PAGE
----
Chronicles of a haggard community manager

via bitstrips

via bitstrips

What does it take to lead a community?
What do you do? What are you in charge of? What does a typical day look like for you?
Questions I get on a daily basis.
And almost every time, I pause. I sigh. I say “almost everything” Then I attempt to list everything that I do.
It may appear scatterbrained to an observer but any fellow community manager will understand exactly what I go through and why its ambigious.
 
And the struggles are real…
From disagreeing with everyone else in the organization (because you are mostly the only community facing person in the organization; which gets worse as the organization grows) to the event struggles, to those colleagues who treat you like the office receptionist – you know, coz your job is unclear to them and they’d hate for you to while your days doing nothing :-P.
Also how do you measure success?
Can you measure engagement? Online we have tools for that. Offline, not so easy. Is it by the number of meetings you have and how bubbly you are during? Is it from how hagard you look after a day of 10 meetings at least 4 days a week?Is it by the number of tours you can do without dropping dead? Is it by the number of emails you were able to respond to today as we aspire to inbox(0)? Which , in case you are wondering hasn’t happened to me in a long minute.
How do you measure success of the startups you support when you are not the Community Manager(CM) of an incubator or accelerator and cannot even track clearly the number of startups that you churn out, seeing as you pre-incubate innovative individuals who might or might not become startups during or after your time with them?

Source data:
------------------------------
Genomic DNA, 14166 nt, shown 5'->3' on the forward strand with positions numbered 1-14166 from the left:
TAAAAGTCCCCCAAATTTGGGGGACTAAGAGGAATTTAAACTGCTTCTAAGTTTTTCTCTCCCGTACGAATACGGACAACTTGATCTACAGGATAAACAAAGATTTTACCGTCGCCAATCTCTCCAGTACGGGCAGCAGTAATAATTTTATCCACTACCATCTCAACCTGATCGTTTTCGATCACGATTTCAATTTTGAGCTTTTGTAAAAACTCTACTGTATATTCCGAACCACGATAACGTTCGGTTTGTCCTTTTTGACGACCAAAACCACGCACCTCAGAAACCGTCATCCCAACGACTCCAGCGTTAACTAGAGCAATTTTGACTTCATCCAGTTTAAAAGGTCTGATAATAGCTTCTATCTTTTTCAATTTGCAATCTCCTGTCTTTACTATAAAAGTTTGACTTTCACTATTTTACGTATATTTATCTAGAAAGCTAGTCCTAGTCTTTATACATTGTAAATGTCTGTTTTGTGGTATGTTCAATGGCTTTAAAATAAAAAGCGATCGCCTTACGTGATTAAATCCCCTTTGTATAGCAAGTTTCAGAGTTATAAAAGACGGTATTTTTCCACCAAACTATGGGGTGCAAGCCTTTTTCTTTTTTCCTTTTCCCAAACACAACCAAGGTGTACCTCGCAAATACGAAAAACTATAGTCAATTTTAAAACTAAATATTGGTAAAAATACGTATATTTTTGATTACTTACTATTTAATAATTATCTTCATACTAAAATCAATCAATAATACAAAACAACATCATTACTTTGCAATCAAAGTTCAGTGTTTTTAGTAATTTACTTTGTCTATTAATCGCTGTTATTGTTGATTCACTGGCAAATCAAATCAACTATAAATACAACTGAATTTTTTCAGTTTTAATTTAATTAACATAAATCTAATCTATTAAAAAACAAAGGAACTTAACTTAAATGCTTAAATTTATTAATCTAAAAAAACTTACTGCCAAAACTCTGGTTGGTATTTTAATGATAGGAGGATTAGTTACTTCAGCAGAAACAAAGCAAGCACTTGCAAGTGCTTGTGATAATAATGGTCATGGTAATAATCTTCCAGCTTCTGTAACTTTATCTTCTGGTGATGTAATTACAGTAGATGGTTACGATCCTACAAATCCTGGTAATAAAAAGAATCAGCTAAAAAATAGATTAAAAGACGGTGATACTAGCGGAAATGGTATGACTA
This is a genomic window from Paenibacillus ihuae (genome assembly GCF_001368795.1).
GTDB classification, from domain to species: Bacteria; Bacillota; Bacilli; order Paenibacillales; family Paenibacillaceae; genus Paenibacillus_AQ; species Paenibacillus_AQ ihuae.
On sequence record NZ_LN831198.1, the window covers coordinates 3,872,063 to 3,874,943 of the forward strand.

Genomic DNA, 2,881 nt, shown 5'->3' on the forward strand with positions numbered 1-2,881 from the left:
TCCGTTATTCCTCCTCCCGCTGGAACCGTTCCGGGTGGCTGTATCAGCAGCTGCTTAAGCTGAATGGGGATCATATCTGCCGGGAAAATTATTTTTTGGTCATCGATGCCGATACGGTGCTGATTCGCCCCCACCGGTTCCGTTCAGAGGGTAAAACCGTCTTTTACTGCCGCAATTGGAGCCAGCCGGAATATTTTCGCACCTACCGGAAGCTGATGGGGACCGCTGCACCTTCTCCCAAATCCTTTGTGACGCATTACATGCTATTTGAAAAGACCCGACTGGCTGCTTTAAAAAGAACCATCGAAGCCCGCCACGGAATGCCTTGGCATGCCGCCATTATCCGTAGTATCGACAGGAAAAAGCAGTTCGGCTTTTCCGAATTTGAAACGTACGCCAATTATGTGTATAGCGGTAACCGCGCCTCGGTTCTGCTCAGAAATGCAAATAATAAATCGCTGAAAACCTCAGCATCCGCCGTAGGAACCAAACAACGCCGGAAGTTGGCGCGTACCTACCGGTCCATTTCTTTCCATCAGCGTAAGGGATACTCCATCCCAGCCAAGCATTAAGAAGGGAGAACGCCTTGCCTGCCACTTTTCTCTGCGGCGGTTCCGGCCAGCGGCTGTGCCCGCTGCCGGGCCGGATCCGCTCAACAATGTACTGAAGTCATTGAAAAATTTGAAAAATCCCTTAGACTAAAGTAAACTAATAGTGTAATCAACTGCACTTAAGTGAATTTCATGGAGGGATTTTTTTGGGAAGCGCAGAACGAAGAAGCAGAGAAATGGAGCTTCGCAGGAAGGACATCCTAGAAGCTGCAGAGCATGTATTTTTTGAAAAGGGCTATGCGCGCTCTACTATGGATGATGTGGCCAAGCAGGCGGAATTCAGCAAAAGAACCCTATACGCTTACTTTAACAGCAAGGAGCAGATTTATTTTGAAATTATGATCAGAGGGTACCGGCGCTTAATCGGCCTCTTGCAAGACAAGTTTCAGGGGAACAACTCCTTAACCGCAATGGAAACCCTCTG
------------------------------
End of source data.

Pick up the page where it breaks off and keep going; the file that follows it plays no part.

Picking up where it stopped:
Let’s keep talking about the chronicles of a haggard CM ;-)
This is the first post in a fortnightly series about being a community manager. The highs, the lows, and a place to share tips for engaging a community. Wanna contribute an article? Email mugethi@hergeekyness.com.

Why can no one take a decent “selfie” of me?

Definition: “A selfie is a photo of oneself take by oneself.

In this article, we shall expand the word “selfie” (in quotes) to also include casual photos of oneself not necessarily taken by oneself using a phone camera.

Let us go ahead and exclude professional photographers the caliber of @Truthslinger and @WhiteAfrican from this definition

Now I love photos. Offer me photos of myself when I’m looking halfway decent and we have a deal.
And I love taking photos. I am the one forever taking “selfies” of my friends and they go “niiiice”, then when it’s my turn we do 1 blurry, 1 dark, 1 where I am too far and 1 just plain weird before I give up and take an actual selfie!

So for public service purposes, here are some tips.

Fundamentals of taking a good photo

Composition

Take a photo of something, not of everything. Let’s say you are at a friend’s wedding. Do not try to document everyone who attended in one photo! Not only will you not succeed, this will  also not make for a good photo. Focus on specific things, each photo  should tell a story.